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Sure, but can we give it a few days? I’m meeting with a few people to re-boot the EdWG next week. We can fold this discussion into a broader discussion about educational material.

Case in point, requiring me to understand UDP transport with segmented networks and packet management using multiple Discovery servers just to keep my robot from crashing when I launch RTABmap is not a weakness in my learning - it is an issue with ROS.

Well, I would say that’s an issue with software complexity overall. If it is an actual issue then then you should file an issue. We’re also well aware that DDS is sub-optimal for a lot of simple use cases, especially over WiFi; that’s why Jazzy is focused on bringing a Zenoh RMW to the table. If there’s one thing that I wish everyone knew its that we’re usually aware of problems; the difficulty is finding the human resources to fix them. With a limited number of maintainers addressing issues like these can take a long time.

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I love the one about releasing the smoke from the board!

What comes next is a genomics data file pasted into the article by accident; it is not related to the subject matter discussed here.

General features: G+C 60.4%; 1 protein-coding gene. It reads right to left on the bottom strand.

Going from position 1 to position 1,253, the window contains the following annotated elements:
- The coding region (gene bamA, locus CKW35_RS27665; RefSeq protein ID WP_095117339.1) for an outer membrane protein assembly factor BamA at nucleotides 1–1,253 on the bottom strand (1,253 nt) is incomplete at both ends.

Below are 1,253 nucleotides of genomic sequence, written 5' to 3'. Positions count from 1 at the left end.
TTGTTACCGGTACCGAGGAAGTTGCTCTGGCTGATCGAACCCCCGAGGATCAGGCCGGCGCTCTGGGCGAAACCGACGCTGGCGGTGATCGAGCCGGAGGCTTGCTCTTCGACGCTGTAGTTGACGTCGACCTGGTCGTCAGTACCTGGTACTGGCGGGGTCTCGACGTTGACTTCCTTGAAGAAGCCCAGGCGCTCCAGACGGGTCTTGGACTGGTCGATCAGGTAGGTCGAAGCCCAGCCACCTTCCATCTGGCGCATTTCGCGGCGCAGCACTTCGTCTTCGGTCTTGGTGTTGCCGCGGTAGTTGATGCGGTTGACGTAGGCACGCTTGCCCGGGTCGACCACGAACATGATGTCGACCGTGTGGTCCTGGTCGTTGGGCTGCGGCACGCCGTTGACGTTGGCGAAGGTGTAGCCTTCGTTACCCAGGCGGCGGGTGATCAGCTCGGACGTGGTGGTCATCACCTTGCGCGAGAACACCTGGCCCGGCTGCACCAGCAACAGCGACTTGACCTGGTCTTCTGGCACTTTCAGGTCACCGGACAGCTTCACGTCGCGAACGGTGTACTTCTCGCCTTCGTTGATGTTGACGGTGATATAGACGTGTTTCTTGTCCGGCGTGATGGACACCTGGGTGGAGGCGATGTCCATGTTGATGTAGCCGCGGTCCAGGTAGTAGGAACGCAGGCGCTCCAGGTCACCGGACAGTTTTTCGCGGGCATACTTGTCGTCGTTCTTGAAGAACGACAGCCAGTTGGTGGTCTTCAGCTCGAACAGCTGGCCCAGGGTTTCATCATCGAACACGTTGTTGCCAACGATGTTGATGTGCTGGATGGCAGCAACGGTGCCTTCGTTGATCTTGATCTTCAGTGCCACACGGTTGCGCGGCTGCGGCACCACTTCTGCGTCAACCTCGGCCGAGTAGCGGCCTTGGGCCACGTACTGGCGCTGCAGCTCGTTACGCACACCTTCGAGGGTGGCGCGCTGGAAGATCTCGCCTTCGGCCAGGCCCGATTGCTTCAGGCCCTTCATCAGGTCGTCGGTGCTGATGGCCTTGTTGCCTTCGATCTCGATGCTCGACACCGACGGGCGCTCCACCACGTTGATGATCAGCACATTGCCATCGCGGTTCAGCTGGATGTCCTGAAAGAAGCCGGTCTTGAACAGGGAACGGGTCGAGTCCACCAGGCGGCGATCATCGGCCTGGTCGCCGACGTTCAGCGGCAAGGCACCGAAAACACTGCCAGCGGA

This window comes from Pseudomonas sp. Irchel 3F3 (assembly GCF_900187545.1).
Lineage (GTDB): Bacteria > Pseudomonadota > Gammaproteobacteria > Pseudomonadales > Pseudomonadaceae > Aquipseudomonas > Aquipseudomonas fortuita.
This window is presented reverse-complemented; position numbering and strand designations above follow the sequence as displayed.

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This is a great idea, PUT IT ON THE MAIN ROS PAGE !!!

A suggestion would be to add a horizontal band (like the arrow that showed how advanced each topic is - from the example @Katherine_Scott had provided) demarcating a place on the skill tree. Showing the reader that “you have learned just enough and now the scale of your projects actually warrants the use of ROS”.

That is, you actually have multiple sensors, motors and actually need to relay data for computation or decision-making process or both. Which does require the benefits of a middle-ware such as ROS.

Most times (at least from I am from) beginners, such as myself, started to use ROS just to use ROS and that makes a simple problem that would take 2 days into a 2-month problem, because now you are more busy with project structure and builds rather than the project itself.
Complexity with none of the benefits (As a beginner you have no idea what you need). As a beginner, this leads to quick burnout.

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I do not want to dilute the intention of this thread, but do start an educational thread where more Ideas can be shared about education material and organizing content focusing into a more ergonomic approach for someone who is just starting out.

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Went ahead and made this, hopefully this should suffice.